John Joseph Gotti, Jr., was born to Fannie and J. Joseph Gotti on October 27, 1940, in New York City. He was the fifth child among his other 12 siblings. His parents were immigrants from Italy. His father was a laborer who never held a regular job.
Since childhood, Gotti faced a lot of hardships, as his father was the only earning member of their large family. Initially, Gotti and his family relocated quite frequently. Later, they settled in East New York, which was infamous for several youth gang activities.
John Gotti and the Gambino Family
By the time Gotti reached the age of 12, he was already an errand boy working for an underground club. This club was headed by Carmine Fatico, who also acted as a skipper of the local Gambino family. This family was one of those five families that conducted various organized crimes all over New York City.
During this time, Gotti got acquainted with Aniello Dellacroce, who later went on to become his mentor for life. Within a short period of time, he became the leader of a group named the Fulton-Rockaway Boys. His group was into crimes such as robberies, car-jacking, etc.
In between 1957-61, Gotti had a full-time career in crime. The list of his crimes included car theft, street fighting, public intoxication, etc. He was caught by the police five times but never spent a long time in jail.
When he shifted with his family to Ozone Park in Queens, New York, Gotti became a key member of the Gambino hijacking crew. In 1968, Gotti was found guilty of hijacking, and had to serve three years of imprisonment. When he came out in 1971, he took charge of his old Fatico gang (or Bergin Hunt and Fish Club) for a short period of time.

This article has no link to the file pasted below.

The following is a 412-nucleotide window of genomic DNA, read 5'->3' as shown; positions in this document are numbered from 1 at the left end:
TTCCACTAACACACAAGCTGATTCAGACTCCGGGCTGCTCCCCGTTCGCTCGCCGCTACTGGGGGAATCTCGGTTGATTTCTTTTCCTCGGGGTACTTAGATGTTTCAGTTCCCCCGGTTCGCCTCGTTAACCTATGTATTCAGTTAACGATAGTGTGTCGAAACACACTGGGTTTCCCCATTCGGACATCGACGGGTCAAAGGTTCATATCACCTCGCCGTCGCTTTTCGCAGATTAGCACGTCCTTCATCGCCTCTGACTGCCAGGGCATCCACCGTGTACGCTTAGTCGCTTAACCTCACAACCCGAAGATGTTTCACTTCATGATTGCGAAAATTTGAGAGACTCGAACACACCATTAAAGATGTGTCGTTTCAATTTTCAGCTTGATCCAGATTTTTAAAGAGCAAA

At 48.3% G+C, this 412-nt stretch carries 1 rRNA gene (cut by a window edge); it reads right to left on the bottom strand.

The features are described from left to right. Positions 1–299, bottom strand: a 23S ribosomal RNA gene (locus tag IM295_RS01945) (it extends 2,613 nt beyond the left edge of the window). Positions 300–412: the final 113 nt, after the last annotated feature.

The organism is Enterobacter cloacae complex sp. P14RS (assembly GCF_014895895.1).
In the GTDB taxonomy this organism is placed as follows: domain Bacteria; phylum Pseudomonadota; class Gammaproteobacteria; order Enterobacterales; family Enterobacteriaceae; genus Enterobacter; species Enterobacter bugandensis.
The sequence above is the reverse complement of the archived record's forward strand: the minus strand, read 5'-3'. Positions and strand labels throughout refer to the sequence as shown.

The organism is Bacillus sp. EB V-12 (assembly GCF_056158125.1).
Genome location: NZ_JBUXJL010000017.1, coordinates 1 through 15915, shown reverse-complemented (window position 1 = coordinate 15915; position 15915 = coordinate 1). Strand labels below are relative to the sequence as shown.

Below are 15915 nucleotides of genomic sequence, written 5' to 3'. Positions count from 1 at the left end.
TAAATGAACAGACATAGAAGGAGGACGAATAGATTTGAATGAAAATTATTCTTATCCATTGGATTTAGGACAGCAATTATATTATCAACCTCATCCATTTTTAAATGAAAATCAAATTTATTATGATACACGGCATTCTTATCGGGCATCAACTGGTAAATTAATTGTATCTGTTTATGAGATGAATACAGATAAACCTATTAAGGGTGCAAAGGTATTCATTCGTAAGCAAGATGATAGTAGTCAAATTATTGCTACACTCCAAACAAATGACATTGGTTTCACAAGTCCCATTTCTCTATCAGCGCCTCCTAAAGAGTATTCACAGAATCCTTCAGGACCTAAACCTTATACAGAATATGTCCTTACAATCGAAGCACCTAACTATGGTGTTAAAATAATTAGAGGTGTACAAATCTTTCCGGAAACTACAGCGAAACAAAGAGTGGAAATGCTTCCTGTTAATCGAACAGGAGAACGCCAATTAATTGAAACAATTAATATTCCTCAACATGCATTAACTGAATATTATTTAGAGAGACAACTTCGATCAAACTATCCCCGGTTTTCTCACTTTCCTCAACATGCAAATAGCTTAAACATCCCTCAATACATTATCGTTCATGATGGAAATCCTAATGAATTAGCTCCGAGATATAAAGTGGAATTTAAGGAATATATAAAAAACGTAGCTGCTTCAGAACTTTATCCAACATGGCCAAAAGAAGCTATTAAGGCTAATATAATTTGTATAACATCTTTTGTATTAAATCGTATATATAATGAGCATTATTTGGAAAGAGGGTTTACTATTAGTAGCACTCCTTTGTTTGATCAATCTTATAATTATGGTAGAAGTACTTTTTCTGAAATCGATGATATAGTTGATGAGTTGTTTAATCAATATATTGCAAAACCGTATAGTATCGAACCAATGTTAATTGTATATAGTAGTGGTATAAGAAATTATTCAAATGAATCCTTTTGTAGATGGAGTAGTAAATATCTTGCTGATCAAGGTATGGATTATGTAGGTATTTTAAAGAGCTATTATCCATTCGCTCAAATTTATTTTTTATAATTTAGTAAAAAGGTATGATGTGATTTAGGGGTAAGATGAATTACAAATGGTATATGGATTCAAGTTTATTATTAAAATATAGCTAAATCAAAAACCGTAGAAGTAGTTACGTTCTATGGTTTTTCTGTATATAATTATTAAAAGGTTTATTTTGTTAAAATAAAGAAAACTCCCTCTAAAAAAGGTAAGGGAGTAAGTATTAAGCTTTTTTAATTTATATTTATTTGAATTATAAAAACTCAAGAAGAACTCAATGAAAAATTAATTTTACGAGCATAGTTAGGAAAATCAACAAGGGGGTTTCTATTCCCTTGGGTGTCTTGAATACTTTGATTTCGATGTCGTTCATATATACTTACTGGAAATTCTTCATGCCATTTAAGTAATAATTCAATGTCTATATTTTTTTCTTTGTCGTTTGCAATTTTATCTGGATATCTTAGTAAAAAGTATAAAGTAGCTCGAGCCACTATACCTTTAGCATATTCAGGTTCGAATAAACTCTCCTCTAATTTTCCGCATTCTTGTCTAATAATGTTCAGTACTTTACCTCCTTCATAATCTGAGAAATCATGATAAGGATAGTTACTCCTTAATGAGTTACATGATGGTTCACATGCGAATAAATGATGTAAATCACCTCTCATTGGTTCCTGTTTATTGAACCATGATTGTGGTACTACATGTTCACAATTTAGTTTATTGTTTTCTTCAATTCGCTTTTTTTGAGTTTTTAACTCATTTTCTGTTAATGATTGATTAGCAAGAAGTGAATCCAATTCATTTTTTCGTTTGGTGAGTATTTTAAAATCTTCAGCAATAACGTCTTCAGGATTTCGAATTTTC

In May 1973, he murdered a rival gang member, and was caught in 1974 after several eye witnesses identified him. This was the first time he had committed murder. However, as he cut a deal with the court, he was required to remain in jail for just four years.
With the death of Carlo Gambino, who was the head of the Gambino family, Paul Castellano took over its charge. Castellano gave Dellacroce, Gotti's mentor, total control over 10 crews out of 23 crews.
On his release from jail, Gotti was assigned the responsibility of captain of the Bergin crew by his mentor Dellacroce, and Gotti became a popular member of the gang. Castellano was not quite happy with the rising popularity of John Gotti in the Gambino family. On the other side, FBI agents were planning to tighten their noose around Gotti.
In 1985, Gotti and his mentor was indicted by the FBI on the charges of drug trafficking. Castellano, who never supported illegal drug trading, was furious with John Gotti. In the meantime, Dellacroce died from cancer. This was a big blow to Gotti. He was largely dependent on his mentor on resolving the rising differences between him and Castellano.
Their relationship further deteriorated when Castellano did not turn up for the funeral of Dellacroce. Gotti decided to take revenge on Castellano. Within two weeks, Castellano was shot down in Manhattan on December 16, 1985, and Gotti became the boss of the Gambino family.
By the middle of 1986, John Gotti was an icon in the neighborhood of Howard Beach. When he faced the charges for racketeering, he and his fellowmen were declared 'not guilty' by the jury. Thus, he acquired the name of "Teflon Don", as charges against him "just would not stick". Then the FBI started a bigger campaign against John Gotti.
The new Gambino family underboss, Salvatore Gravano, testified against Gotti, who was convicted on April 2, 1992 on the charges of murder and racketeering. As Gotti was a repeat offender, he did not get a chance of parole and was sent to federal prison in Marion, Illinois, where he died of cancer on June 10, 2002.
Personal Life of John Gotti
Gotti attended Franklin K. Lane High School, but dropped out at the age of 16. In an accident, Gotti's toes were mashed when he was 14 years old, and he got a distinctive gait. Gotti married Victoria DiGiorgio on March 6, 1962. Initially, they had a tough marriage with constant fighting and separation a number of times.
Once he even tried out a legal job for his family's sake, but failed to continue in it for long. John Gotti's youngest son, Frank Gotti, was run over and killed by his neighbor's mini-bike in March 1980. Though it was ruled as an accident, many believed it to be murder.
It is believed that when John Gotti was the boss of the Gambino family, the gang made at least 500 million dollars from illegal businesses like gambling, drug trafficking, money extortion, stock fraud, etc.